However, if you, like most first and/or early stage founders, get your shares basically free of charge and sell some equity to investors, a regular market salary wouldn’t make sense and significantly reduces your run-rate. So you basically have less time to hit your next milestones. Therefore, depending on your living expenses, a salary between 3-5k seems appropriate and is also the way most founders in Switzerland handle it. There are some outliers that only pay themselves 1k a month and others that get paid 8-10k CHF but they are the exception rather than the rule.

Grow your salary with your company

I would personally suggest to go for 4-5k during your early phase and then steadily increase the salaries as you progress and approach a potential Series A+ financing round. Right before you start fundraising for your Series A you should pay yourself a market salary because VCs will want to know how much money you make or usually burn based on fair market terms. If you pay yourself a lower market salary you are basically cheating on this. From what I have learned from talking to VCs, this is usually a bad sign in their perspective and a potential red flag for an investment.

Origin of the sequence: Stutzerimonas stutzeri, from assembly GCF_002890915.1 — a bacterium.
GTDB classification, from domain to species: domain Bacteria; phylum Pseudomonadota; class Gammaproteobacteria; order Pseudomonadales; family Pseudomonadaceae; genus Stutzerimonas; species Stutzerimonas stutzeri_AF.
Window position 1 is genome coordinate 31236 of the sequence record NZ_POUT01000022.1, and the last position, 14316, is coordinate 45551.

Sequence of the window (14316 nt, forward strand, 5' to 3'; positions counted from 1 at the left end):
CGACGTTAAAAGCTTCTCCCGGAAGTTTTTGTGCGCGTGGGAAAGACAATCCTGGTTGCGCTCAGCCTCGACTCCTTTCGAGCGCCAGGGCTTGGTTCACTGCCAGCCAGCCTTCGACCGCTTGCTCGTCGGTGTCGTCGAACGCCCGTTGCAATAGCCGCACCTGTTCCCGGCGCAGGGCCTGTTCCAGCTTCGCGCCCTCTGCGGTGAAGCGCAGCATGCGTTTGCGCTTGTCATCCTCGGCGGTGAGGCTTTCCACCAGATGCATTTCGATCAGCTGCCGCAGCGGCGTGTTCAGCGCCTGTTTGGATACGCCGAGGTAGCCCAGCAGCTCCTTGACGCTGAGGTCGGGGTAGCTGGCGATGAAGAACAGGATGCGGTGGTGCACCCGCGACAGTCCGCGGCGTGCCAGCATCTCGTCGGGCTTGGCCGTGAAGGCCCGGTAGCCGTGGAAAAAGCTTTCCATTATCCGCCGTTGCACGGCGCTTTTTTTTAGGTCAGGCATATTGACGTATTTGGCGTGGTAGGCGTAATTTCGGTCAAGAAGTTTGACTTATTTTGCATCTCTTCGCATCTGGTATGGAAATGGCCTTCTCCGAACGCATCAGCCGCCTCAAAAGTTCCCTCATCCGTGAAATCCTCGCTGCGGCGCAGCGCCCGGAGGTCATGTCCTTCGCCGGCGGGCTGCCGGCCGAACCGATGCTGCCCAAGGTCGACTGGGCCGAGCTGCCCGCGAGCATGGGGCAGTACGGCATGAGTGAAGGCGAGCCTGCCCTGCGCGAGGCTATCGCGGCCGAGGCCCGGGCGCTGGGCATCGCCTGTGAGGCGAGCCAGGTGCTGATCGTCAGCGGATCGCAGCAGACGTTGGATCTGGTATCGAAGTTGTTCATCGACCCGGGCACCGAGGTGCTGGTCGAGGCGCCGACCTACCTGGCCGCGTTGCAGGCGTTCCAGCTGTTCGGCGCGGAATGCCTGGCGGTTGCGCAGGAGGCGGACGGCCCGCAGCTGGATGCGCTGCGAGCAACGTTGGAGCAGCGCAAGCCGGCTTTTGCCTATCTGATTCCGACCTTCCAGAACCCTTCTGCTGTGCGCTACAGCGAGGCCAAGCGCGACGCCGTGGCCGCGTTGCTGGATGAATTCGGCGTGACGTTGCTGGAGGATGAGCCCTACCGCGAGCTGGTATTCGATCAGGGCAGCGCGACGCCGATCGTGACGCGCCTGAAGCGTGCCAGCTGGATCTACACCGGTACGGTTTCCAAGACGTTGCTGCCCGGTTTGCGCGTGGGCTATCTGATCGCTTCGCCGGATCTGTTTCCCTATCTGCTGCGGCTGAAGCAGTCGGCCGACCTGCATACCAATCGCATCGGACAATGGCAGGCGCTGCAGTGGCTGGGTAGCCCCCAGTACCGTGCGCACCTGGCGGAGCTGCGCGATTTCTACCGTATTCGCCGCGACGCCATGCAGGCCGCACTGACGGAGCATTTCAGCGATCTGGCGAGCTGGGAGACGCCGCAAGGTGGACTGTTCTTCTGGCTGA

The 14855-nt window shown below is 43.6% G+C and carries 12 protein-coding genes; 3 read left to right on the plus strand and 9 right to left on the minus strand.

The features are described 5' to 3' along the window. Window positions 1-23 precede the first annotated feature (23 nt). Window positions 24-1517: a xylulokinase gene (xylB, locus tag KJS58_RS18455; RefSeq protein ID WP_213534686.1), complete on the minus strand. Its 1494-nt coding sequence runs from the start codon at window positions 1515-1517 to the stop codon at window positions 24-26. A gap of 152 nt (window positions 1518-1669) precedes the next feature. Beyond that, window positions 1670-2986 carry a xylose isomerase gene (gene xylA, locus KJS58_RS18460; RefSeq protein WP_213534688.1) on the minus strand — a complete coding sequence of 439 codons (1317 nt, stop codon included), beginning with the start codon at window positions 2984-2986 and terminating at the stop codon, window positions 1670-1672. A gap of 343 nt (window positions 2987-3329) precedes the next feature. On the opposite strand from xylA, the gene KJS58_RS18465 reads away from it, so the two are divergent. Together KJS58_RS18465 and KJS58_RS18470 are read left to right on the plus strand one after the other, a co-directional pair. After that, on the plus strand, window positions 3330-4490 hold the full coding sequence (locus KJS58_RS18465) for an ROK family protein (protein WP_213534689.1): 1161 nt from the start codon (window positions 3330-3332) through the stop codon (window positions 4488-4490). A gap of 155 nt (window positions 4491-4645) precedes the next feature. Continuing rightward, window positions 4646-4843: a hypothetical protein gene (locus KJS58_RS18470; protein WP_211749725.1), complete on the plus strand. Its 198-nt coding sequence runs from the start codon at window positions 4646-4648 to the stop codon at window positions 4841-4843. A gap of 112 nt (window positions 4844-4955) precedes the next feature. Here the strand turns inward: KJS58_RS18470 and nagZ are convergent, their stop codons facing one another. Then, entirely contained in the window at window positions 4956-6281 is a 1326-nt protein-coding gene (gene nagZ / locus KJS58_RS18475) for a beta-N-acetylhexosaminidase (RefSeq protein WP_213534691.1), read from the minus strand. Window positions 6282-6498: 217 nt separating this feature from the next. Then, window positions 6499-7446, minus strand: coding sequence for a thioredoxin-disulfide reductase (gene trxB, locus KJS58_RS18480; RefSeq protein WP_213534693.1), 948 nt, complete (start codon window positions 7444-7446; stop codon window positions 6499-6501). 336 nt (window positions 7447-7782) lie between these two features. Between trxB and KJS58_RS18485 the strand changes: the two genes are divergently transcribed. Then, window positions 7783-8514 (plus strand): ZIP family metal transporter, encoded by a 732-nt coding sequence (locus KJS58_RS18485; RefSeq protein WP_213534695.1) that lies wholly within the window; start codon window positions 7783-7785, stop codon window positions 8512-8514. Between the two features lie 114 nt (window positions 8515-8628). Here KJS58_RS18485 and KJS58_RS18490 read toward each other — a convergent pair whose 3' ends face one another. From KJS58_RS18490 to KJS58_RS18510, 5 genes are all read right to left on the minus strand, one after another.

So basically your salary policy is similar to finding product market fit: first you try to reduce everything to the minimum until you find something that’s actually working. In this phase you pay yourself close to your living expenses to survive, but only live a very basic lifestyle, so 3-5k CHF per month should do the trick in Switzerland. As soon as you find something that’s working and entering scaling mode, where you also need to attract senior talent and pay them appropriately, you should pay yourself close to market standards and with that also send a strong signal to potential investors so they take you seriously. 

What do you think about this topic? And how much do you pay yourself as a startup founder? Leave your thoughts in the comments or send me an email.